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What To Know About Graffiti Highway, Pre-Cover Up

Ever heard of the “Graffiti Highway”? The Graffiti Highway started to be one of the most iconic parts of American Highway – until it was covered up in 2022. The Graffiti Highway was an abandoned portion of PA 61 south of Centralia that's now within later of soil. Had one been in the state a few years ago, it might happen to be one of the most unusual attractions, today still it has one of the most unusual stories.

Centralia may be the unfortunate former coal mining boomtown-turned-ghost town legendary for the massive deep underground Centralia coal mine fire. The Centralia coal mine fire is continuing to burn and it is excepted to burn for hundreds more years. The fire destroyed this of PA 61.

The Centralia Mine Fire And The Damaging From the Highway

The background for the Graffiti Highway was the Centralia mine fire. Centralia itself used to be a boomtown coal town that peaked having a population of 2,500 in 1890 and 14 miles. It entered decline within the 1920s and after a resurgence in WW2, collapsed in the 1950s.

Centralia:

  • Population: Reached 2,500 in 1890
  • Industry: Coal Mining
  • Status: Ghost Town Due To The Collapse of The Coal Industry and also the Centralia Coal Mine Fire

An inextinguishable fire ignited in 1962 and burned with the 1960s, by the late 1970s was being a health hazard for the town. In 1980 a huge 150-foot hole opened up and some years later the remaining inhabitants were relocated. The homes were then demolished.

Today the Centralia fire is continuing to burn and it is likely to continue to do so for another 250 years.

The Centralia Mine Fire:

  • Ignited: 1962
  • Size: Burns At Depths as high as 300 Feet (90 m) over an 8-mile (13 km) Stretch of 3,700 acres (15 km2)
  • Outlook: Could Burn For years and years

That fire chose to make this section of highway unsafe to travel on, the road was left severely opened up and buckled extensively. Initially, the street was repaired within the 1980s, but in the 1990s it was deemed too expensive to correct again. In response, this section of the highway was abandoned and bypassed.

From Abandoned To some Major Tourist Attraction

Over the years, the Graffiti Highway became a popular attraction for tourists seeking to begin to see the graffiti for themselves or perhaps leave their own mark. It was a work of art that rather clashed using the Pennsylvania countryside.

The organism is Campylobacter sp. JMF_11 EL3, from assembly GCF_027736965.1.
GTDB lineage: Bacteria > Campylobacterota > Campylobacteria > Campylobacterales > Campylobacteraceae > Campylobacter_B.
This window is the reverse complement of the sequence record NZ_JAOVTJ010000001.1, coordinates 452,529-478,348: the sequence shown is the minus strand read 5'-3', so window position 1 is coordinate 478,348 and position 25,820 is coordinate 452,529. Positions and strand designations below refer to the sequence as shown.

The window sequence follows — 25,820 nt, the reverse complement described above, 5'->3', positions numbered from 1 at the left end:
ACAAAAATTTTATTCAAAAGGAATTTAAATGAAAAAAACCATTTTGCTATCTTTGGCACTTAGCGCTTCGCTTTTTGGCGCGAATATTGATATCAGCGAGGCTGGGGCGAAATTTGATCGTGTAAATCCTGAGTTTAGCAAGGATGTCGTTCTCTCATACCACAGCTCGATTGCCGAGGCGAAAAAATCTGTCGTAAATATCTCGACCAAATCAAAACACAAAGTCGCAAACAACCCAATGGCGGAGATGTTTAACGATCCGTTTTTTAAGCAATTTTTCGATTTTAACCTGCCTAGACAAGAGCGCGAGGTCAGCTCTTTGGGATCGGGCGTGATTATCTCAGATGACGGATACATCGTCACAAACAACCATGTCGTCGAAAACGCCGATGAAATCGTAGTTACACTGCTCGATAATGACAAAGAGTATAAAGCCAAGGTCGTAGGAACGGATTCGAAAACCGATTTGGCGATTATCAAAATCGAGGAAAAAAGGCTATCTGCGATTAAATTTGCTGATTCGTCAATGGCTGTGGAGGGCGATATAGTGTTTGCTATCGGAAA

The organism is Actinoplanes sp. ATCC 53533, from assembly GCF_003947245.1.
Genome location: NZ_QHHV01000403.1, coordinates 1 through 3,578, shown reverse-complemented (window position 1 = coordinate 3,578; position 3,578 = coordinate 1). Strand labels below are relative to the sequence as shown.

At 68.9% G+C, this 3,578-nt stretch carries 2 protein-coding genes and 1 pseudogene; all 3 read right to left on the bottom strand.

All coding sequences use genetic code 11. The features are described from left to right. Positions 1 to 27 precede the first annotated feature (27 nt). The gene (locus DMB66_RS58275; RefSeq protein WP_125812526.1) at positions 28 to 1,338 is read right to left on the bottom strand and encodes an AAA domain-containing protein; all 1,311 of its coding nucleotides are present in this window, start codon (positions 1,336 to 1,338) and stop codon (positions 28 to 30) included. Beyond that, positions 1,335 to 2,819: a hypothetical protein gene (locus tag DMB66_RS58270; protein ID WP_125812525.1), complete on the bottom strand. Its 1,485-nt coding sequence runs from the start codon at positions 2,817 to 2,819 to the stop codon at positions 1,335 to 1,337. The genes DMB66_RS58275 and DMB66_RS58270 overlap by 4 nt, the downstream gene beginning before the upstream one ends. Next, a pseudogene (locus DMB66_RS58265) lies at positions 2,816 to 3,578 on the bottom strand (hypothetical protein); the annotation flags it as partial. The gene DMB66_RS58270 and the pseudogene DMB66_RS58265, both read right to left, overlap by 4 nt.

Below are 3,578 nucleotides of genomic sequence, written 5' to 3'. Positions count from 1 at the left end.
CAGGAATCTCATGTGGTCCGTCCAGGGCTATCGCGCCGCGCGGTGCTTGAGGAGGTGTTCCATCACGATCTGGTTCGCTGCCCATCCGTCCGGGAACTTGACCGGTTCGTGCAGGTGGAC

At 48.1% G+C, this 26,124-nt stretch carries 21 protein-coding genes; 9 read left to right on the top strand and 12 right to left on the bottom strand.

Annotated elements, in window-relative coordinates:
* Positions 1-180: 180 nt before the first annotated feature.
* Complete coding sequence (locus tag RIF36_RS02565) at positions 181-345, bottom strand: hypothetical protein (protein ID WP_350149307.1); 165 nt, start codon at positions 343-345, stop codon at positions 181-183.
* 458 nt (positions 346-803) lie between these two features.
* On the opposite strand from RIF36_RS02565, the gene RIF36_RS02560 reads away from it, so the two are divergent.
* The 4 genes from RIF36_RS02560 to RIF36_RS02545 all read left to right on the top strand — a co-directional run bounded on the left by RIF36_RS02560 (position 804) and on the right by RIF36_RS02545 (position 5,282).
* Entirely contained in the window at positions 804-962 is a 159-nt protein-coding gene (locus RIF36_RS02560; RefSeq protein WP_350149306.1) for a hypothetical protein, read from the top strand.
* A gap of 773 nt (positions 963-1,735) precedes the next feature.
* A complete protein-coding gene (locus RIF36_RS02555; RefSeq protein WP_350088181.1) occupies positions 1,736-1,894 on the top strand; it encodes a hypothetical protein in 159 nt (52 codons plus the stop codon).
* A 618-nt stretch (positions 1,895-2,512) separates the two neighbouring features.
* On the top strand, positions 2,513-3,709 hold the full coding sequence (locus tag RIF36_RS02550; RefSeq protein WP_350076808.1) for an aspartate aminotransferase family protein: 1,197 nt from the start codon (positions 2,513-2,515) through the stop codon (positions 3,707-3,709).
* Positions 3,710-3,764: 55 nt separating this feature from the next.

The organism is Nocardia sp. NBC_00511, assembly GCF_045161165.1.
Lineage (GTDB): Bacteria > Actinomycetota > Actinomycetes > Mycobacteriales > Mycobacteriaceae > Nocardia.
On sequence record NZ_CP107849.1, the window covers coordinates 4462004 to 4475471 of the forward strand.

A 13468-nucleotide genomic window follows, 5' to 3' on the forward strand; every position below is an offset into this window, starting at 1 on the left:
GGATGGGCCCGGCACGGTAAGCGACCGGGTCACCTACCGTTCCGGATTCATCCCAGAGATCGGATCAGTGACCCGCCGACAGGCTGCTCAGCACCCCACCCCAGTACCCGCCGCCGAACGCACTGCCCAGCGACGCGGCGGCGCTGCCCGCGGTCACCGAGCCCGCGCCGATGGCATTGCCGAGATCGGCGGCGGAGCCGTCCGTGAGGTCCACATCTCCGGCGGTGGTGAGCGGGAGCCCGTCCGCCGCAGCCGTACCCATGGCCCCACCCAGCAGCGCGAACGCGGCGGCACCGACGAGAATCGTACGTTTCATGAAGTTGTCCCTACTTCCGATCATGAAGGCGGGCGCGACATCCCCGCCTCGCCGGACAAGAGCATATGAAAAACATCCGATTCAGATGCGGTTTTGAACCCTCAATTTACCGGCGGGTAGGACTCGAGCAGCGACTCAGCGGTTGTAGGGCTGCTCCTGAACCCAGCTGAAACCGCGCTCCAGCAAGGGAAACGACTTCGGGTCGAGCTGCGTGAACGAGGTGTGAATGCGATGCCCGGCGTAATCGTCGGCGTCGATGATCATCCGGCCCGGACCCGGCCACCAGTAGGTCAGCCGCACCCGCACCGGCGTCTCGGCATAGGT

In time after it had been left abandoned, it was used by pedestrians and bicyclists. Through the years it became a rich mosaic of graffiti.

  • “Graffiti Highway”: The Closed Section of The Bypassed Highway PA 61 Covered in Graffiti
  • Length: 0.74 Miles
  • Abandoned: In 1993
  • Cause: Severe Opening And Buckling From The Centralia Mine Fire

One may find a variety of graffiti on the highway, everything pineapple-carapaced turtles to less-than-family-friendly fare (typically male organs). Locals in 2022 even claimed it was the sixth favorite attraction in Pennsylvania.

Even its warped surface was a place of interest – it even served as an inspiration for horror fans and gamers in search of one of the inspirations behind Silent Hill (the 2006 movie based on the gaming). Others included photographers, skaters, bikers, local partygoers, and even ghost hunters.

The Pandemic and also the Covering Over of The Graffiti Highway

As the highway's popularity grew, some of the remaining locals complained and stated that some of the graffiti was creeping from the highway and was being seen in cemeteries and other places. They called for increased patrols.

In 2022, the Pennsylvania Department of Transportation vacated ownership from the closed portion of PA 61 that then reverted to adjacent home owners.

While there had always been intends to destroy the highway, the final straw came with the outbreak of the pandemic when individuals started frequenting the highway during Pennsylvania's pandemic lockdown. It had been reported that individuals were coming from as far away as Ny and Nj and through the lockdown, Pennsylvania didn't someone to encourage people in the future from outside the state.

On March 22, local news outlets reported a sizable bonfire gathering. The brand new owners (a mining company called Pangotti) got tired of the complaints and also the liability.

Measures were then come to restrict public access and to cover it up with dirt in April 2022. Today the graffiti highway is buried within layer of dirt. Perhaps the graffiti enthusiasts will move ahead and find another stretch of abandoned highway in Pennsylvania. In the end, there are a number of abandoned tunnels and segments of highways like the famous Pennsylvania Turnpike.

Alternatively, if your are out West, browse the “last free put on earth” of Slap City in California. It's another world entirely.

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